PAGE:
Select Committee on Home Affairs First Report



  54. The Bill contains other provisions on which we have not taken evidence covering a wide range of ways of combatting terrorism. We have been told about the need for measures to freeze or monitor bank accounts (clauses 4 to 16), to require the retention of communications data (clauses 101to 105), to share information between government agencies (clauses 127 to 20), to re-introduce the offence of failing to disclose information (clause 115)[46] and to extend the powers of Ministry of Defence and Transport Police (clauses 97 to 100). The Defence Committee is taking evidence on this latter matter. We do however draw the House's attention to three specific measures which deserve careful scrutiny in committee.

  55. We welcome the measures designed to improve data-sharing between government agencies which we recommended in our report on Border Controls earlier this year. [47] The various provisions for preventing terrorists moving money around to finance their activities are also desirable.

Religious hatred offences (clause 38)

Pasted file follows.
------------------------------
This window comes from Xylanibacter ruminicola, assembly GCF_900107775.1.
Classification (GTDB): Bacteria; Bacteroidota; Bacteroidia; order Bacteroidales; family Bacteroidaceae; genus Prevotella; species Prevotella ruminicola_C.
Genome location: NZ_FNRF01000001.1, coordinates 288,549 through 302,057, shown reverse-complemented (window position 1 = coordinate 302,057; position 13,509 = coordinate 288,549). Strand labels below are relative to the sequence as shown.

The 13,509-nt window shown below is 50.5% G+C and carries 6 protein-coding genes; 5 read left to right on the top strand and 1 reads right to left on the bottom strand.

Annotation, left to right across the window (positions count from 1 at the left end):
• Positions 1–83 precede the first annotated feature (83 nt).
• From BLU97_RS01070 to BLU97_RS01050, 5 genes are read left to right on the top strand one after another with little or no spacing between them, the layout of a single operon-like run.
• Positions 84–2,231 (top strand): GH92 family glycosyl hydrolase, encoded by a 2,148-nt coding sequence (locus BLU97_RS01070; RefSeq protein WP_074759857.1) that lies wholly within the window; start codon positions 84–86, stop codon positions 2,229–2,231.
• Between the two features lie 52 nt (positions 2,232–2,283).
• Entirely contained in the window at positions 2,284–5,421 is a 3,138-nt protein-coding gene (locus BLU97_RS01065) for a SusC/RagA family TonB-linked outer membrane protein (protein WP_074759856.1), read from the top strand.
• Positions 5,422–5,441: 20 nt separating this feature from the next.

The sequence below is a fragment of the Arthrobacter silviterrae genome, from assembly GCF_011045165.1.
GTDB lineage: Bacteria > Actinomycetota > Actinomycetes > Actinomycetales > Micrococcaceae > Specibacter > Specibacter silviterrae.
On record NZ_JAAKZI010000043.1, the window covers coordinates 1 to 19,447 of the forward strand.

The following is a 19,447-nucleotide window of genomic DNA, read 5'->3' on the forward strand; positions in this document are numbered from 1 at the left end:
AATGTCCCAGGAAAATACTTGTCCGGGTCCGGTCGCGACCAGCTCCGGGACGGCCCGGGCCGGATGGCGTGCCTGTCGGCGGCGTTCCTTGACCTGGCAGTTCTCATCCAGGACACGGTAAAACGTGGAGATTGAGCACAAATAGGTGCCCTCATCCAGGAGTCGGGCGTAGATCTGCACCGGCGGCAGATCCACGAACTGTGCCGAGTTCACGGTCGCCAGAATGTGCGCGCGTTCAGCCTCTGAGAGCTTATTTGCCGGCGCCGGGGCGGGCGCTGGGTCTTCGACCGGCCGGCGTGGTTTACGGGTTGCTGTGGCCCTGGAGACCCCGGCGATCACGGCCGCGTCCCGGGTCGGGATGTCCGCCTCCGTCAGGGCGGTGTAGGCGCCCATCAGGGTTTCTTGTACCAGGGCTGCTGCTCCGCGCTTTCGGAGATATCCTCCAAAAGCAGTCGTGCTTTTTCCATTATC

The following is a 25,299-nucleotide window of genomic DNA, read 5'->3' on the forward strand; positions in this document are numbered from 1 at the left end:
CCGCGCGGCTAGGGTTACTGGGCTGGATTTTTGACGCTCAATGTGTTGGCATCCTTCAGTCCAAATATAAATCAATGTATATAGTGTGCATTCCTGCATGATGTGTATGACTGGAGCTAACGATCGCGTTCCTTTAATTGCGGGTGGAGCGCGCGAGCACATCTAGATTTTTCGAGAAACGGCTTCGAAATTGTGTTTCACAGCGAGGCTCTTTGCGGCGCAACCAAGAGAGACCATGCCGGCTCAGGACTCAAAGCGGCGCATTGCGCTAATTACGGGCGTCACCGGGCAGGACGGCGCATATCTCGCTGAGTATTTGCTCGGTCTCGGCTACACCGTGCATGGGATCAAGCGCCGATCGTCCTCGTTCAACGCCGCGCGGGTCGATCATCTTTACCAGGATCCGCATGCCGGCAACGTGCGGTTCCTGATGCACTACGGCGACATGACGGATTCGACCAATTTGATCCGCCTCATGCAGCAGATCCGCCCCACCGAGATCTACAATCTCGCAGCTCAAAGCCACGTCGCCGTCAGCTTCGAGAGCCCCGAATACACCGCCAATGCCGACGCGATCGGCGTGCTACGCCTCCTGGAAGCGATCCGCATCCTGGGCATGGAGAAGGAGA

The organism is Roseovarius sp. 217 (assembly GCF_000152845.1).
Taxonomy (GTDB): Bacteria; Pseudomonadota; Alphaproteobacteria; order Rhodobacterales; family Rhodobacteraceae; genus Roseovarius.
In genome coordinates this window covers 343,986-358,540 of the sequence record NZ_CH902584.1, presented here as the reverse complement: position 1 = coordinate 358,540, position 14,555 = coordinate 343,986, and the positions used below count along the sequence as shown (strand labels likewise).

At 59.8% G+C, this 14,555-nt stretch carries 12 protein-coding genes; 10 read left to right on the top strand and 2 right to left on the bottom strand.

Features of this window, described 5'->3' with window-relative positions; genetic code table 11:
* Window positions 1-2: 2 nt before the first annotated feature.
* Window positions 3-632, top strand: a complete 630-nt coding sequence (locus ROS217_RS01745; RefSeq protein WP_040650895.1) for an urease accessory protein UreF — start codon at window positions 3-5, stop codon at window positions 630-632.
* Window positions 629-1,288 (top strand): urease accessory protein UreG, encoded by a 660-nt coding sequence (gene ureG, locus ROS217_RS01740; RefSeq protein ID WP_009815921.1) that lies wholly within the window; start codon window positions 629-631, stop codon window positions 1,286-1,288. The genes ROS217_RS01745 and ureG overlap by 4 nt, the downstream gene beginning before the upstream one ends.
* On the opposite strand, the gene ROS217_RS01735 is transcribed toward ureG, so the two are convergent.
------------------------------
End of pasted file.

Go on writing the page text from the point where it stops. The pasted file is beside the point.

56. The Bill contains a provision to amend Part 3 of the Public Order Act 1986 so that incitement to racial hatred is extended to include religious hatred and to increase the maximum penalty for such offences from two to seven years' imprisonment. Clause 38, defines "religious hatred" as "hatred against a group of persons defined by reference to religious belief or lack of religious belief". However, no definition of "religious belief" or religion is provided. In addition, the Bill will amend Part 2 of the Crime and Disorder Act 1998 to extend the nine racially-aggravated offences so that they are committed if aggravated by religious factors.

  57. The Minister told us that, despite the relatively low numbers of prosecutions for incitement to racial hatred[48]:

    "We do feel that the deterrent effect on the extent to which some of these racist groups would go otherwise without this legislation is a significant one in that, whilst they still produce propaganda, they are mindful of the chance of prosecution and that does limit to some extent the excesses to which they would otherwise go."[49]

  58. JUSTICE has suggested that if a new offence is created " the old common law offence of blasphemy which only covers Christian beliefs should be abolished as recommended by the Law Commission in 1985."[50] John Wadham, Director of Liberty told us that:

    "Our concern is that these measures, apart from being a sop that the Government wants to throw at the Muslim community, will be divisive, impractical and breach fundamental issues relating to freedom of expression."[51]

  59. The Minister's response - to the suggestion that the playing field should be levelled by the abolition of the blasphemy law - was: